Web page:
Mother to son by Langston Hughes is written as a conversation from mother to son. This poem implicitly carries autobiographical characteristics. It narrates the discrimination faced by black women in America.
Hughes was a prominent figure in Harlem Renaissance. In this poem, Hughes presents his mom as a strong person.
The poem begins with beautiful imagery of stairs to denote the hardships including the racial discrimination, the mother has to undergo as an Afro-American in the early twentieth century.
She uses many other imageries to narrate her struggles to his son. She narrates her problems to motivate her son. The poet advises her son that life would never be a crystal stair yet keep climbing.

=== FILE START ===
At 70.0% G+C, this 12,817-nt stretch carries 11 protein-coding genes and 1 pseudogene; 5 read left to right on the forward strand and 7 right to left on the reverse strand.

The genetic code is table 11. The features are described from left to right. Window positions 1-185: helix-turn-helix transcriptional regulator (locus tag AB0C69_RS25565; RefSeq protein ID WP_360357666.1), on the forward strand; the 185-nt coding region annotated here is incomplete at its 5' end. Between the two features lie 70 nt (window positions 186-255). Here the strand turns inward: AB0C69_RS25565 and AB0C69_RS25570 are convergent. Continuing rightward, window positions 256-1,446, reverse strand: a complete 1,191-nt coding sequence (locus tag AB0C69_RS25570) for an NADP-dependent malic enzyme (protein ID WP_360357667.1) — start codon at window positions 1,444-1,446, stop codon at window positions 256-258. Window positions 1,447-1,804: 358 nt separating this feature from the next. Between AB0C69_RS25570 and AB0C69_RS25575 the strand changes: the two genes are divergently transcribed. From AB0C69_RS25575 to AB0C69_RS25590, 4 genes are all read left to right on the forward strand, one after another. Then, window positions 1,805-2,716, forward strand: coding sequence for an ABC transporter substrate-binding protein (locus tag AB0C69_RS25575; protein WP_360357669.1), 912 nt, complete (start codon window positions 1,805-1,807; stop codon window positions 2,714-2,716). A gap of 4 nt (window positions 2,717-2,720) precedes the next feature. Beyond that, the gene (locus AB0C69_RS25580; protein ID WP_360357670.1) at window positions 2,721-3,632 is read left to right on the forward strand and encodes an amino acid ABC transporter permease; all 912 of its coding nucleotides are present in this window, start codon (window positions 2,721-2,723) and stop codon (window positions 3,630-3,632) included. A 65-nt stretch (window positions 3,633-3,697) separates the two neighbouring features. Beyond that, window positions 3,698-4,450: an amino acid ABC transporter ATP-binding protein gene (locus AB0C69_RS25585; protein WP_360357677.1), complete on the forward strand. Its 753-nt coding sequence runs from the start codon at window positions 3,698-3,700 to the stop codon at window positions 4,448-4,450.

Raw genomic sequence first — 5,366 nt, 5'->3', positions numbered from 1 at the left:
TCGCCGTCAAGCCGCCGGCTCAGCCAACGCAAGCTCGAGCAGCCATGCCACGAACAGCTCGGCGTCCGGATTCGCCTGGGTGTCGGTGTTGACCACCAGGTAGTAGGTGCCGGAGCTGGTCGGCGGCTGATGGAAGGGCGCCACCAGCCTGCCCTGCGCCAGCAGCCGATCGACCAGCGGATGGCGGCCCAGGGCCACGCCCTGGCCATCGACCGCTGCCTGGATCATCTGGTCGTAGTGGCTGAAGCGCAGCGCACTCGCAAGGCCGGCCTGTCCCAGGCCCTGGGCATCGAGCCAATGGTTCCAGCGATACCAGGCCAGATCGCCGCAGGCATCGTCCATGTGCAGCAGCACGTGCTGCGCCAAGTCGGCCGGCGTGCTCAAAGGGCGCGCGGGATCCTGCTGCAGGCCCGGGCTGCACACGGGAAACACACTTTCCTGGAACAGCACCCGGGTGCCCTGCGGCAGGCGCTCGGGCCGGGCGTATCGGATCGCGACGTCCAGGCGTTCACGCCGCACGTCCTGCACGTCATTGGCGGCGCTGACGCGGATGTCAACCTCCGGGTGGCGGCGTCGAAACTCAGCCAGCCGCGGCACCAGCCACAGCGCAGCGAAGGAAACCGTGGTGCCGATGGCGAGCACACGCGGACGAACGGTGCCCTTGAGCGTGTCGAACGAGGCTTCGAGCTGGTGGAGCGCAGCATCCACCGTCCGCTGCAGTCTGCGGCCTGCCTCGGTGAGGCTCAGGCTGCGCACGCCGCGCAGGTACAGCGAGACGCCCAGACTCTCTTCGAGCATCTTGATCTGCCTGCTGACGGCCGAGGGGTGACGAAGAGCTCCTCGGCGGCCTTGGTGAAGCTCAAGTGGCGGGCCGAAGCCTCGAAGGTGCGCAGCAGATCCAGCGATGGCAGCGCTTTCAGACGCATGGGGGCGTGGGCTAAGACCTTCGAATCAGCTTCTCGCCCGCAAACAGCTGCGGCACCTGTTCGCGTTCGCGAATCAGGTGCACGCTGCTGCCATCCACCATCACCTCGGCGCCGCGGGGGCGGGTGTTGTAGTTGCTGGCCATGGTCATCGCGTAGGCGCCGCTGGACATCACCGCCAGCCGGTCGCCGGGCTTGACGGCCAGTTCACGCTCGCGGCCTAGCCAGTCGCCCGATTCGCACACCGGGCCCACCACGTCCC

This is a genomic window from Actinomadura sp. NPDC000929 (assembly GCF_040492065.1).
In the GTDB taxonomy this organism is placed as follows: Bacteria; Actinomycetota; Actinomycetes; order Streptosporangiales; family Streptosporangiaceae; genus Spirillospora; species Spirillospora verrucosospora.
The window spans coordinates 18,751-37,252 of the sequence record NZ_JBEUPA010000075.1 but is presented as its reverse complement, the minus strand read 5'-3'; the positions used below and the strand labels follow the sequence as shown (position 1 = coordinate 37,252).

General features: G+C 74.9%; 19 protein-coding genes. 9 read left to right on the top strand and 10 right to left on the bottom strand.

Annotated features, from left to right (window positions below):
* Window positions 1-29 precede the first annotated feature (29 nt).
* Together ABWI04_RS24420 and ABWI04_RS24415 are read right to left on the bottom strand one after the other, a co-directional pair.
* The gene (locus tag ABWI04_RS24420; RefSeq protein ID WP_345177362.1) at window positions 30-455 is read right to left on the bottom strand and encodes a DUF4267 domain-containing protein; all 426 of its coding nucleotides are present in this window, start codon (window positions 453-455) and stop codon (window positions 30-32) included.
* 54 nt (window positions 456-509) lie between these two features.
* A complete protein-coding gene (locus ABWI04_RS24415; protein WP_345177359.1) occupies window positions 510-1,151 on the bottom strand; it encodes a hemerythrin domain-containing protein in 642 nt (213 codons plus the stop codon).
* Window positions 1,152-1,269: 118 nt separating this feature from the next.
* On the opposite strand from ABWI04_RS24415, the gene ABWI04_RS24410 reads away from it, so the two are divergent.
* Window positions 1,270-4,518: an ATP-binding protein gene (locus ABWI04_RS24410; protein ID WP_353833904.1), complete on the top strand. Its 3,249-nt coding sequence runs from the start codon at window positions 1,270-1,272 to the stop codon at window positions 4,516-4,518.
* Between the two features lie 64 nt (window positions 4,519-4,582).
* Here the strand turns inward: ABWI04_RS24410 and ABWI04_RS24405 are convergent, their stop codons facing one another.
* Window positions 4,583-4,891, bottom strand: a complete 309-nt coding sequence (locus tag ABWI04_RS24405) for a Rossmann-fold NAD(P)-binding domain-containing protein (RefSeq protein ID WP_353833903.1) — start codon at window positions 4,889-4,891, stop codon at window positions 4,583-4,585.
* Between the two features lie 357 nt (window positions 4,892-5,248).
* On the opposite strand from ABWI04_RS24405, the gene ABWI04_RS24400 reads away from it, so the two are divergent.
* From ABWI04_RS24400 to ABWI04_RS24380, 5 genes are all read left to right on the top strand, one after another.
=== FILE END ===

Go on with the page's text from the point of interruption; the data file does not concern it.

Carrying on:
The poet also presents the theme of persistence in the poem. He hails his mother’s consistent effort for survival.
The poet marks his mother’s words as true motivation. She says to him,
” So, boy, don’t you turn back.
Don’t you fall now For I’se still goin’, honey, I’se still climbin’”
Langston Hughes’ discusses racial discrimination in his other poems too.
Read the full poem below
“Well, son, I’ll tell you:
Life for me ain’t been no crystal stair.
It’s had tacks in it,
And boards torn up,
And places with no carpet on the floor
But all the time
And turnin’ corners, Don’t you set down on
the steps. ‘Cause you finds it’s kinder hard.
I’se been a-climbin’ on, And reachin’ landin’s,
And sometimes goin’ in the dark Where there ain’t been no light.
So, boy, don’t you turn back.
Don’t you fall now For I’se still goin’, honey, I’se still climbin’,
And life for me ain’t been no crystal stair.”